Appellate court strikes down Texas anti-abortion law


On a two-to-one vote, a three-judge panel of the 5th U.S. Circuit Court of Appeals consisting of two Democrats and one Republican has struck down a Texas law that banned the most common second trimester abortion procedure, finding that it violates a woman’s constitutionally protected right to an abortion.

Senate Bill 8, approved by the Texas Legislature in 2017, prohibits doctors from performing dilation and evacuation procedures unless they first stop the fetus’ heart.

In writing for the majority, Judge James Dennis said the law forces doctors to use “unfeasible,” “dangerous” procedures with “no benefit to the woman.”

“Today’s decision puts a stop to Texas’ strategy to ban one abortion procedure after another until it is all but inaccessible,” Nancy Northup, president and CEO of the Center for Reproductive Rights said in a statement. “Politicians should never decide what medical procedures a patient can and cannot receive. This ruling follows decades of Supreme Court precedent and the Fifth Circuit has joined every other federal court in striking down these types of bans.”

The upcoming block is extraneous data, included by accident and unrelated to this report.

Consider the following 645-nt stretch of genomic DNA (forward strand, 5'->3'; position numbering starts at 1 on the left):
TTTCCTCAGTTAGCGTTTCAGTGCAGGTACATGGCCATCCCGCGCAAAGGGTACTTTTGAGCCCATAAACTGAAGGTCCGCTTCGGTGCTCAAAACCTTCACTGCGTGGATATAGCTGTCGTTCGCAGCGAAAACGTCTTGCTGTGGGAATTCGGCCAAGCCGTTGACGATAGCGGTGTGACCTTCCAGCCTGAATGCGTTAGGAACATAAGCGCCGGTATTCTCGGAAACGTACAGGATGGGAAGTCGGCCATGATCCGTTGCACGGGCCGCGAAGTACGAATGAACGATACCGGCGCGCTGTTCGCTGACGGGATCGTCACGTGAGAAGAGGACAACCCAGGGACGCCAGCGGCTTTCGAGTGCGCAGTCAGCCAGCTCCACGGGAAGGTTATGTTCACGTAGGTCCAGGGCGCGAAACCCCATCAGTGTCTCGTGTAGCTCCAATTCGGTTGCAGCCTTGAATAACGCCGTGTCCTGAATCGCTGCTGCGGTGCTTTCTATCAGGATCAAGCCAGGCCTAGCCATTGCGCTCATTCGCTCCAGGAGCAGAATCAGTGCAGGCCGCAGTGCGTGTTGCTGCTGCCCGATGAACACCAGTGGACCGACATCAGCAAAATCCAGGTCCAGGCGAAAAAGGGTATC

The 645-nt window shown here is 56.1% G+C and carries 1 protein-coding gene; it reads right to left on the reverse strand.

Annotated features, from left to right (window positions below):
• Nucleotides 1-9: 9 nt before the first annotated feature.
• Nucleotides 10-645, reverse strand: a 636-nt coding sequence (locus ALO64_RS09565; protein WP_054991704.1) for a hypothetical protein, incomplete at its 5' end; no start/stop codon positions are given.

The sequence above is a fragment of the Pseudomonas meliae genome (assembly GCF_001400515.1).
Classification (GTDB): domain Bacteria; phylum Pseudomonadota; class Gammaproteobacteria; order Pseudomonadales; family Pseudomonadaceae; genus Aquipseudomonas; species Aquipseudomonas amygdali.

Texas Attorney General Ken Paxton is considering his options, including asking for reconsideration by the full appellate court.

“We are analyzing the Fifth Circuit’s decision and evaluating all options for further review,” Paxton said in a statement provided to the Dallas Morning News. “Live fetal dismemberment is an inhumane abortion procedure that literally tears apart a living, pain-capable child on the cusp of viability.”

SB 8 has never taken effect due to a court order issued one day before its effective date of Aug. 31, 2017. Similar laws adopted by other states have also been struck down. And the U.S. Supreme Court refused to consider Alabama’s law.  

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